The motion judge, whose understandable exasperation with the litigation was obvious from a review of the transcript of the hearing, never addressed defendant's argument in this regard. Nonetheless, he entered an order granting most of plaintiff's requested relief, specifically confirming his authority to enter into the contract for sale with Pyramid, granting plaintiff the sole authority to negotiate the sale of the Hammonton property with any buyer, and granting plaintiff the sole authority to operate Zachmar. The judge did require plaintiff to "account monthly to defendant for the operations of the company and the progress and the status of the sale." This appeal ensued.
We find much of defendant's argument to be of insufficient merit to warrant significant discussion in this opinion. R. 2:11-3(e)(1)(E). We add these brief comments in that regard.
Defendant argues plaintiff's motion was untimely, pursuant to Rule 4:49-2, and otherwise failed to comply with the requirements of Rule 4:50-1. This, however, misapprehends plaintiff's application because it was neither 1) a motion seeking to amend a judgment or order nor 2) a motion for relief from a final judgment. It was, rather, a motion to enforce litigant's rights based upon allegations of defendant's interference with efforts to sell the property and thus was not subject to the procedural infirmities defendant now cites.
Defendant also argues that he was denied his property rights in violation of constitutional guarantees of procedural due process because the order was entered "without any meaningful adjudication." We fail to find any obvious constitutional violation, and, if defendant is really asserting that a plenary hearing was required, we cannot agree based upon the record provided. It is clear that the judge, who had handled the case since its inception, was fully familiar with all the allegations on both sides and reached his conclusions based upon the documents provided without the need to take testimony. We find no error in this regard.
However, in his reply brief, defendant argues, as he did at the hearing below, that the contract with Pyramid violated the settlement agreement. Specifically, the settlement provided that the agreed sale price for the Hammonton property was $1.5 million dollars, and, "[i]n the event there is no agreement between the parties on a sale price under the agreed price of $1.5 million . . . , the parties may file a renewed [c]omplaint in this matter." Because the ultimate amount of developable acreage may result in the adjustment of the sales price below the agreed upon $1.5 million, and since he does not consent, defendant claims plaintiff must file a new complaint.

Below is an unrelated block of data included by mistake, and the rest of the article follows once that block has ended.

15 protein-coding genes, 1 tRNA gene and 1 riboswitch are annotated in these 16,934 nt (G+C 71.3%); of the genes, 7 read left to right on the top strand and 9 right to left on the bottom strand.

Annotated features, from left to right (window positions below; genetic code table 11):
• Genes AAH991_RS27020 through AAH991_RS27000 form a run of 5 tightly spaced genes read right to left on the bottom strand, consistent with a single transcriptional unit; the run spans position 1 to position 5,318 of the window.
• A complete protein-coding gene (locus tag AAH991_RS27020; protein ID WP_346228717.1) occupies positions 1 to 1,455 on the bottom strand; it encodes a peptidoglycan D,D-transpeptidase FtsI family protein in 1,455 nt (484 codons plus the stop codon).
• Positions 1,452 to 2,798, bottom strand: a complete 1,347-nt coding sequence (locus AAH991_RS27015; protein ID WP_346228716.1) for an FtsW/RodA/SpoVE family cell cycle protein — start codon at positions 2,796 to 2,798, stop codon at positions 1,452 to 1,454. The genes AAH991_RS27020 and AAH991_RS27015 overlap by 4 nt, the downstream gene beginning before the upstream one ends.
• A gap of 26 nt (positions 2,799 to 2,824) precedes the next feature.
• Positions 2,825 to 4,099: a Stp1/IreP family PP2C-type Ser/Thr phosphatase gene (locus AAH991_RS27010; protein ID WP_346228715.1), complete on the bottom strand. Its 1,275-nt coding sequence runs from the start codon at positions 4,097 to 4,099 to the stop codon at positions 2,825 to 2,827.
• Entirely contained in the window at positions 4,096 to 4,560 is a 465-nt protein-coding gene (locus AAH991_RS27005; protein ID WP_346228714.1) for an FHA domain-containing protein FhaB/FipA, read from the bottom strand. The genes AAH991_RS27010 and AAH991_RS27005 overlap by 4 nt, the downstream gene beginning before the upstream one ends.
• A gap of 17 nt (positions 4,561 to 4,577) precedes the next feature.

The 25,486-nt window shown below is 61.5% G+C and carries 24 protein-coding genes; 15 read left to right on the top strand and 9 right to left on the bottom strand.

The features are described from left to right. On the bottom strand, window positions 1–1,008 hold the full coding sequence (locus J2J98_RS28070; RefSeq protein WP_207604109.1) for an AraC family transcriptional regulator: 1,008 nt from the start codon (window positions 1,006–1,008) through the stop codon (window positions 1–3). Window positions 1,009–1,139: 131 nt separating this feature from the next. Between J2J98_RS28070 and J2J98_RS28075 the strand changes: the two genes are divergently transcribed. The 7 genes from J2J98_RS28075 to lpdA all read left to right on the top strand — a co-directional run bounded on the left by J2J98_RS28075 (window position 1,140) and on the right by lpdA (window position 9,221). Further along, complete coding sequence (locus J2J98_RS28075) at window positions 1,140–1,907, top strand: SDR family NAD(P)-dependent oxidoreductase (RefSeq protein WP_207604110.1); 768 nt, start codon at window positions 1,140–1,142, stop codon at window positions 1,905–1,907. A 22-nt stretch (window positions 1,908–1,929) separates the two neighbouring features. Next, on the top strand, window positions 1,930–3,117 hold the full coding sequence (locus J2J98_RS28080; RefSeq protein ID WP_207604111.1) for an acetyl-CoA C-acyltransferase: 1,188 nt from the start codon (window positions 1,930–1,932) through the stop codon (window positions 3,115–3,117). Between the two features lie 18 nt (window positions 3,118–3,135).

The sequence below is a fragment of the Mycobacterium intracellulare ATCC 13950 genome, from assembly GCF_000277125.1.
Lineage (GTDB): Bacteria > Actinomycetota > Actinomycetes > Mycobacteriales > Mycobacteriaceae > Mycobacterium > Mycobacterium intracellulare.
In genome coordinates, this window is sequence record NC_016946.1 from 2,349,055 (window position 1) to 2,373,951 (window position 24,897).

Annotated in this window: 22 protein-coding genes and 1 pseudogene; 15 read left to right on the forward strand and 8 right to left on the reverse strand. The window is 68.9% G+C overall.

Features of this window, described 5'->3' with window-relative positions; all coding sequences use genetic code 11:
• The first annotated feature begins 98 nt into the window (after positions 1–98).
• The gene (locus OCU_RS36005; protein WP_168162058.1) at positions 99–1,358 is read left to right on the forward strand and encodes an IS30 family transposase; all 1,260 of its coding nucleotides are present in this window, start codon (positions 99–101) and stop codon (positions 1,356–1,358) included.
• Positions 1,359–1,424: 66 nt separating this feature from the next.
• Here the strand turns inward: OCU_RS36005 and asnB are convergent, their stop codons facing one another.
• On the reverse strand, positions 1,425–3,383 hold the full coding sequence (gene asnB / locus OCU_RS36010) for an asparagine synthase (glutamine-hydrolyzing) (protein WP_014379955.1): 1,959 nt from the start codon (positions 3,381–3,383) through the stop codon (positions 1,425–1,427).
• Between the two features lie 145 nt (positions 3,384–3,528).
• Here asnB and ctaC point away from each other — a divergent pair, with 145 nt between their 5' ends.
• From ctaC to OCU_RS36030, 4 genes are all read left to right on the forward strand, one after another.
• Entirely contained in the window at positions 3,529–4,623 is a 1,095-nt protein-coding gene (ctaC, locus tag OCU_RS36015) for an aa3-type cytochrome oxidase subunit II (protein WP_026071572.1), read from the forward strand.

"A settlement agreement between parties to a lawsuit is a contract." Nolan v. Lee Ho, 120 N.J. 465, 472 (1990)(citation omitted). Since the "[s]ettlement of litigation ranks high in our public policy," Jannarone v. W.T. Co., 65 N.J. Super. 472, 476 (App. Div.), certif. denied, 35 N.J. 61 (1961)(citation omitted), "settlement agreements will be honored 'absent a demonstration of fraud or other compelling circumstances.'" Nolan, supra, 120 N.J. at 472 (quoting Pascarella v. Bruck, 190 N.J. Super. 118, 125 (App. Div.), certif. denied, 94 N.J. 600 (1983)).
Unless there is "an agreement to the essential terms" by the parties, however, there is no settlement in the first instance. Mosley v. Femina Fashions, Inc., 356 N.J. Super. 118, 126 (App. Div. 2002), certif. denied, 176 N.J. 279 (2003). We have noted in other contexts that when a motion to enforce a settlement is disputed, the court should hold a hearing unless the available competent evidence is such that the judge can resolve the disputed factual issues in favor of the non-moving party. Amatuzzo v. Kozmiuk, 305 N.J. Super. 469, 474-75 (App. Div. 1997).
We agree with defendant that a question of fact exists as to whether the contract with Pyramid complies with the settlement order reached in 2004. The motion judge never inquired into the various contingencies expressly stated in the contract that directly affect the ultimate purchase price for the property. Nor did he ever make the factual findings required by Rule 1:7-4(a) or conclude that the agreement in fact complied with the settlement order he entered in 2004.
Since we cannot determine on the record that exists whether the contract complies with the settlement agreement, we must reverse and vacate paragraph two of the order that confirmed plaintiff's authority to execute the contract of sale with Pyramid. At oral argument before us, plaintiff advised that Pyramid has been conducting its due diligence and that indeed the parties may be closer to determining the total developable acreage and therefore the final purchase price. We therefore remand the matter to the chancery judge to conduct a hearing on the issue of whether the contract with Pyramid complies with the 2004 settlement order or not. We leave to the sound discretion of the judge the exact contours of the hearing and whether testimony will be necessary to resolve the issue.
As to the balance of the order under review, we affirm. The July 22, 2005 order provided plaintiff with the sole authority to sell the Hammonton property to Matzel and it restrained defendant from interfering with the sale of the property. Defendant never appealed from that order. Therefore, we affirm paragraph one of the order under review granting plaintiff the sole authority to sell the property and continue the restraints upon defendant from interfering with any sale because in this regard defendant's appeal is simply too late. As to paragraphs four through eight of the order, we find no basis to reverse.
Affirmed in part, reversed in part, and remanded for further proceedings consistent with this opinion. We do not retain jurisdiction.